Tokyo's Kikagaku Moyo Says Nobody Gets Rock 'n' Roll Like America

"We decide on stage what songs we play." That is how Go Kurosawa, the drummer of Japanese psychedelic rock band Kikagaku Moyo, explains how his group prepares for a concert.  "If the crowd is silent, we'll play meditative, dreamy songs. If people are more wild, we will play more punk, garage stuff."

South Florida will have its first opportunity to check out this versatile band with two upcoming shows this weekend. The five-piece based in Tokyo is playing the east coast of America for the first time. Its members have been amazed by the crowds. "In Japan, we only play in front of 150 people. The reaction here is much bigger. How they take in rock 'n' roll here is much bigger. They appreciate it much more here in America than in any other country. We knew that, but when we saw how they enjoyed it, we really appreciated it."

Kikagaku Moyo, which is Japanese for "geometric patterns," started when Kurosawa and guitarist Tomo Katsurada were students in Tokyo. "We wanted it to be more than a band — to be an artists' collective. Paintings, writings, theater." After meeting their bassist, Kotsuguy, they decided just to settle on music. "We liked heavy stuff like metal and '70s hard rock and folk. We wanted to put everything we listened to into our jams."

Over the course of three albums, they've done just that, culminating in the beautiful weirdness of their latest, House in the Tall Grass. "This was our first album where we had a clear image before we recorded. To make it, we took a trip to Northern Japan in the winter. We rented a cottage and took a walk in the snow every morning. We wanted to create a story for people listening to the album."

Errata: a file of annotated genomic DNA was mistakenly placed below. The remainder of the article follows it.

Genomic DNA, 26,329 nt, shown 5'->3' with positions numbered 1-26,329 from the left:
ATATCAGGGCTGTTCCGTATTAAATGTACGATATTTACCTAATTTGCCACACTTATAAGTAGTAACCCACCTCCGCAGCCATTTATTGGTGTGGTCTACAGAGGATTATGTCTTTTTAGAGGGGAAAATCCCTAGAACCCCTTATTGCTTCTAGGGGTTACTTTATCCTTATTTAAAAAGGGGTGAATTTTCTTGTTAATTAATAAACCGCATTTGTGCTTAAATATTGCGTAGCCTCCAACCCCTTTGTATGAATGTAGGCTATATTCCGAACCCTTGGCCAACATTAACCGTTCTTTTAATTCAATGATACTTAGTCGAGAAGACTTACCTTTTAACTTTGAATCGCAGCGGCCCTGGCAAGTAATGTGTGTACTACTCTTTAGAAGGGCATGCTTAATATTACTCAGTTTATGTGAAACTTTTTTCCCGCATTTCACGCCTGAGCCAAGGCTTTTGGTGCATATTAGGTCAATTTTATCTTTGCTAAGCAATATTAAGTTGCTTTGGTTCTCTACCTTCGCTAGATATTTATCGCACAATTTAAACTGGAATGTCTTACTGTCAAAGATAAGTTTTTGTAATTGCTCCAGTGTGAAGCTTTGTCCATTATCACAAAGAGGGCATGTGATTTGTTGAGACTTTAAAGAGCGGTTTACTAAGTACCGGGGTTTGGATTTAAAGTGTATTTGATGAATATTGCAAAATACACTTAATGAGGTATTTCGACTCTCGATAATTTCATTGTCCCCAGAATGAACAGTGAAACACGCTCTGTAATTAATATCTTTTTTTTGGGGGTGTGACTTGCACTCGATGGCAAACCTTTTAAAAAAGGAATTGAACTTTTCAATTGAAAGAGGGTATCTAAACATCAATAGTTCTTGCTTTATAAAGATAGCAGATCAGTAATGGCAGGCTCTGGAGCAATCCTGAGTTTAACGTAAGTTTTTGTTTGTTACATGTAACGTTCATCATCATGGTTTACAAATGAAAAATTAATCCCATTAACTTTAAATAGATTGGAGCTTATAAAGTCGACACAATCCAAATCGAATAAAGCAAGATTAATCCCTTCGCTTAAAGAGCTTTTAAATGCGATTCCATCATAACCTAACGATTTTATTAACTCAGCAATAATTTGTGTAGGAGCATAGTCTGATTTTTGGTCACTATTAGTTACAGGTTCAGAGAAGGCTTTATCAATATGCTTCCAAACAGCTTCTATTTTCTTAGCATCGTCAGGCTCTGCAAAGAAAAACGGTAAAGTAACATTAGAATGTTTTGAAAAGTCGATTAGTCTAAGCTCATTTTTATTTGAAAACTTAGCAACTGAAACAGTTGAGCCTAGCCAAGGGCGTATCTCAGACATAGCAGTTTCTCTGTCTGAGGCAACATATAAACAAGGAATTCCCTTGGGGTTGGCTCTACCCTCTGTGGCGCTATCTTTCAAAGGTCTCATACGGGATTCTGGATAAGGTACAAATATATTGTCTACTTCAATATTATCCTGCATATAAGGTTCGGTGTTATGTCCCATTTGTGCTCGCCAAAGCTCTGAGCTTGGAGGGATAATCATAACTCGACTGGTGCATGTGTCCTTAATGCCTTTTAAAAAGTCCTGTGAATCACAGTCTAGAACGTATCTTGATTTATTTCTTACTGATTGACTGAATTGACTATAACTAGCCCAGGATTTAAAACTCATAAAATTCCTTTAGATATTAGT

As they tour the U.S. and see parts of the country for the first time, Kurosawa says Kikagaku Moyo is finding more inspiration. "The drive from the Midwest is very special. The vast fields, prairies, mountains, the nature — it's really inspiring to look out the window. Now we're in the middle of nowhere in Idaho. We're parked by a church on the grass and the leaves are changing orange, yellow... We've enjoyed every single day." He says this as if he were transcribing lyrics for another one of the band's psychedelic songs.

Kikagaku Moyo. 9 p.m. Friday, October 28, at Gramps, 176 NW 24th St, Miami; 305-699-2669;  Admission is $10.

Moonfest with Kikagaku Moyo, Best Coast, and others.
8 p.m. Saturday, October 29, at Respectable Street, 518 Clematis St., West Palm Beach; 561-832-9999. Tickets cost $15 at
KEEP NEW TIMES BROWARD-PALM BEACH FREE... Since we started New Times Broward-Palm Beach, it has been defined as the free, independent voice of South Florida, and we'd like to keep it that way. With local media under siege, it's more important than ever for us to rally support behind funding our local journalism. You can help by participating in our "I Support" program, allowing us to keep offering readers access to our incisive coverage of local news, food and culture with no paywalls.
David Rolland is a freelance writer for New Times Broward-Palm Beach and Miami New Times. His novel, The End of the Century, published by Jitney Books, is available at many fine booksellers.
Contact: David Rolland